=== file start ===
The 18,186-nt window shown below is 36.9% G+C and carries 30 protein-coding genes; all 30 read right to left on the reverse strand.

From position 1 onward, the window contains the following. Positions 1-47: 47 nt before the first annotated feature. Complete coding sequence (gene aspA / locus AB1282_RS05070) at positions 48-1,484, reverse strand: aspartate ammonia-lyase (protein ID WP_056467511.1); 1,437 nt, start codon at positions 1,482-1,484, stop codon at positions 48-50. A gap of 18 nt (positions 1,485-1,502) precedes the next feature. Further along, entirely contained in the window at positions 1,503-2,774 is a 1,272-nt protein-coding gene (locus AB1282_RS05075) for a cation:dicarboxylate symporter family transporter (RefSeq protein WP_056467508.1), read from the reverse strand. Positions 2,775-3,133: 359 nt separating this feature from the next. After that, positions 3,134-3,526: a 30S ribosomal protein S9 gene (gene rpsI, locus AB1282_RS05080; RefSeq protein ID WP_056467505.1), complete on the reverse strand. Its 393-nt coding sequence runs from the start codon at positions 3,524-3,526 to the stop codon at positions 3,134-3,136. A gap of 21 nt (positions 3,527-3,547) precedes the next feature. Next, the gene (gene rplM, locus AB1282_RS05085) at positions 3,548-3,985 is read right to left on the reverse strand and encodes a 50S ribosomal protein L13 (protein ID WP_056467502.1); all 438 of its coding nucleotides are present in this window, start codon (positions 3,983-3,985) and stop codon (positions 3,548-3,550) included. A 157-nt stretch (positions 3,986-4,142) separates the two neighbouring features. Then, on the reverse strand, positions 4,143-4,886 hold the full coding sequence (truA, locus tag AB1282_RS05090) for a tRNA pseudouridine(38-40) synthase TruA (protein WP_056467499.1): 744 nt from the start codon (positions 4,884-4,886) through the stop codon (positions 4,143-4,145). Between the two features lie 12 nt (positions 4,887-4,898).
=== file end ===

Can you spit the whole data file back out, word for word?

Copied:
The 18,186-nt window shown below is 36.9% G+C and carries 30 protein-coding genes; all 30 read right to left on the reverse strand.

From position 1 onward, the window contains the following. Positions 1-47: 47 nt before the first annotated feature. Complete coding sequence (gene aspA / locus AB1282_RS05070) at positions 48-1,484, reverse strand: aspartate ammonia-lyase (protein ID WP_056467511.1); 1,437 nt, start codon at positions 1,482-1,484, stop codon at positions 48-50. A gap of 18 nt (positions 1,485-1,502) precedes the next feature. Further along, entirely contained in the window at positions 1,503-2,774 is a 1,272-nt protein-coding gene (locus AB1282_RS05075) for a cation:dicarboxylate symporter family transporter (RefSeq protein WP_056467508.1), read from the reverse strand. Positions 2,775-3,133: 359 nt separating this feature from the next. After that, positions 3,134-3,526: a 30S ribosomal protein S9 gene (gene rpsI, locus AB1282_RS05080; RefSeq protein ID WP_056467505.1), complete on the reverse strand. Its 393-nt coding sequence runs from the start codon at positions 3,524-3,526 to the stop codon at positions 3,134-3,136. A gap of 21 nt (positions 3,527-3,547) precedes the next feature. Next, the gene (gene rplM, locus AB1282_RS05085) at positions 3,548-3,985 is read right to left on the reverse strand and encodes a 50S ribosomal protein L13 (protein ID WP_056467502.1); all 438 of its coding nucleotides are present in this window, start codon (positions 3,983-3,985) and stop codon (positions 3,548-3,550) included. A 157-nt stretch (positions 3,986-4,142) separates the two neighbouring features. Then, on the reverse strand, positions 4,143-4,886 hold the full coding sequence (truA, locus tag AB1282_RS05090) for a tRNA pseudouridine(38-40) synthase TruA (protein WP_056467499.1): 744 nt from the start codon (positions 4,884-4,886) through the stop codon (positions 4,143-4,145). Between the two features lie 12 nt (positions 4,887-4,898).